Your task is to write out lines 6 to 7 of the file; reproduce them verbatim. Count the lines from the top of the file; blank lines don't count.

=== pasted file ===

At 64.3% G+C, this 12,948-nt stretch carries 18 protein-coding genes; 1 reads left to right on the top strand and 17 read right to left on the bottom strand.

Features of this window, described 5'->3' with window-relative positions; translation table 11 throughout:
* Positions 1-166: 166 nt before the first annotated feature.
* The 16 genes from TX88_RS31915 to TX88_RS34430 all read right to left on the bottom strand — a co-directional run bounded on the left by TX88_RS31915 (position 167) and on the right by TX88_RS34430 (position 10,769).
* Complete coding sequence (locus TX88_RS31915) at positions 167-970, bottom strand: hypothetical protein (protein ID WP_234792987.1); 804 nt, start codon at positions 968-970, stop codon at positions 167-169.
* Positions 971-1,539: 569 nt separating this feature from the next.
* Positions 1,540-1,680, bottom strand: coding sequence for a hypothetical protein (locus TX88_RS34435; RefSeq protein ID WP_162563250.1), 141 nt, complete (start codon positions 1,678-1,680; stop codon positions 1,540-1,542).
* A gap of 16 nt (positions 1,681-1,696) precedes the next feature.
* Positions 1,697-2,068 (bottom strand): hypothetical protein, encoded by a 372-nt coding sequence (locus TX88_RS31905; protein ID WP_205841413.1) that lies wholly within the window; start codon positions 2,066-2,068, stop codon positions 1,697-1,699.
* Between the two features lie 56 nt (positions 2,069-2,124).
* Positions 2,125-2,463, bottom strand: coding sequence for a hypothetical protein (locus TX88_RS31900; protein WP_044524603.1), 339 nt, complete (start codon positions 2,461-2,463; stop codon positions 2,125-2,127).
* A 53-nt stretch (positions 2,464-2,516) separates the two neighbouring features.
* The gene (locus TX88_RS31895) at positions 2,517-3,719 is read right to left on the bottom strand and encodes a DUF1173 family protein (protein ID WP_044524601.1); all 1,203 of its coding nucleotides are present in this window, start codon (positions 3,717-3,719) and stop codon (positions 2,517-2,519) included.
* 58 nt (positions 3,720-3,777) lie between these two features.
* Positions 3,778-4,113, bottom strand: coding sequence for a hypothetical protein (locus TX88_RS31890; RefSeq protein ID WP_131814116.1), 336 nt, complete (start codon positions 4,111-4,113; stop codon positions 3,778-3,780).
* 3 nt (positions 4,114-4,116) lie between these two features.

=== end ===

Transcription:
* Positions 971-1,539: 569 nt separating this feature from the next.
* Positions 1,540-1,680, bottom strand: coding sequence for a hypothetical protein (locus TX88_RS34435; RefSeq protein ID WP_162563250.1), 141 nt, complete (start codon positions 1,678-1,680; stop codon positions 1,540-1,542).